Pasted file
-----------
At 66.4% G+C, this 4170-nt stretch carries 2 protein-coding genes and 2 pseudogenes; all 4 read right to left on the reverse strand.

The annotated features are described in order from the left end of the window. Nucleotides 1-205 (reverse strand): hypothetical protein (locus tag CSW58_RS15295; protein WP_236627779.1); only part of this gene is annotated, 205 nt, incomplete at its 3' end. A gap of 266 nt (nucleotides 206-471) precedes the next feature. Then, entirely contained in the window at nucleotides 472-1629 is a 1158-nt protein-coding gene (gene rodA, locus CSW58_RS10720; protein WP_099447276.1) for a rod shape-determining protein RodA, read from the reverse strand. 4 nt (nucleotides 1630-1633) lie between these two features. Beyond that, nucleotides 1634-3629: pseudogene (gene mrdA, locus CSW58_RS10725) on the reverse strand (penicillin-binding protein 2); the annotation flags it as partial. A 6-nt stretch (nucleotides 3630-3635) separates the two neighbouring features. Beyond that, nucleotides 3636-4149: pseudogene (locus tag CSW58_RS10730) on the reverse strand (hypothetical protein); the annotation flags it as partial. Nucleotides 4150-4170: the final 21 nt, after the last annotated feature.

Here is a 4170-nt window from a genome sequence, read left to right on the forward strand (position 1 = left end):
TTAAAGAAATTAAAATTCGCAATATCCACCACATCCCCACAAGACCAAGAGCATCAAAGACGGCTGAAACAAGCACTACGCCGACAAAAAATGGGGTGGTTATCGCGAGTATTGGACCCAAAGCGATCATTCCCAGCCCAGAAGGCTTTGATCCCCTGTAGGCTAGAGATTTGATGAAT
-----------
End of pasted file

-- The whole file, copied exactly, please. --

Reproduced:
At 66.4% G+C, this 4170-nt stretch carries 2 protein-coding genes and 2 pseudogenes; all 4 read right to left on the reverse strand.

The annotated features are described in order from the left end of the window. Nucleotides 1-205 (reverse strand): hypothetical protein (locus tag CSW58_RS15295; protein WP_236627779.1); only part of this gene is annotated, 205 nt, incomplete at its 3' end. A gap of 266 nt (nucleotides 206-471) precedes the next feature. Then, entirely contained in the window at nucleotides 472-1629 is a 1158-nt protein-coding gene (gene rodA, locus CSW58_RS10720; protein WP_099447276.1) for a rod shape-determining protein RodA, read from the reverse strand. 4 nt (nucleotides 1630-1633) lie between these two features. Beyond that, nucleotides 1634-3629: pseudogene (gene mrdA, locus CSW58_RS10725) on the reverse strand (penicillin-binding protein 2); the annotation flags it as partial. A 6-nt stretch (nucleotides 3630-3635) separates the two neighbouring features. Beyond that, nucleotides 3636-4149: pseudogene (locus tag CSW58_RS10730) on the reverse strand (hypothetical protein); the annotation flags it as partial. Nucleotides 4150-4170: the final 21 nt, after the last annotated feature.

Here is a 4170-nt window from a genome sequence, read left to right on the forward strand (position 1 = left end):
TTAAAGAAATTAAAATTCGCAATATCCACCACATCCCCACAAGACCAAGAGCATCAAAGACGGCTGAAACAAGCACTACGCCGACAAAAAATGGGGTGGTTATCGCGAGTATTGGACCCAAAGCGATCATTCCCAGCCCAGAAGGCTTTGATCCCCTGTAGGCTAGAGATTTGATGAAT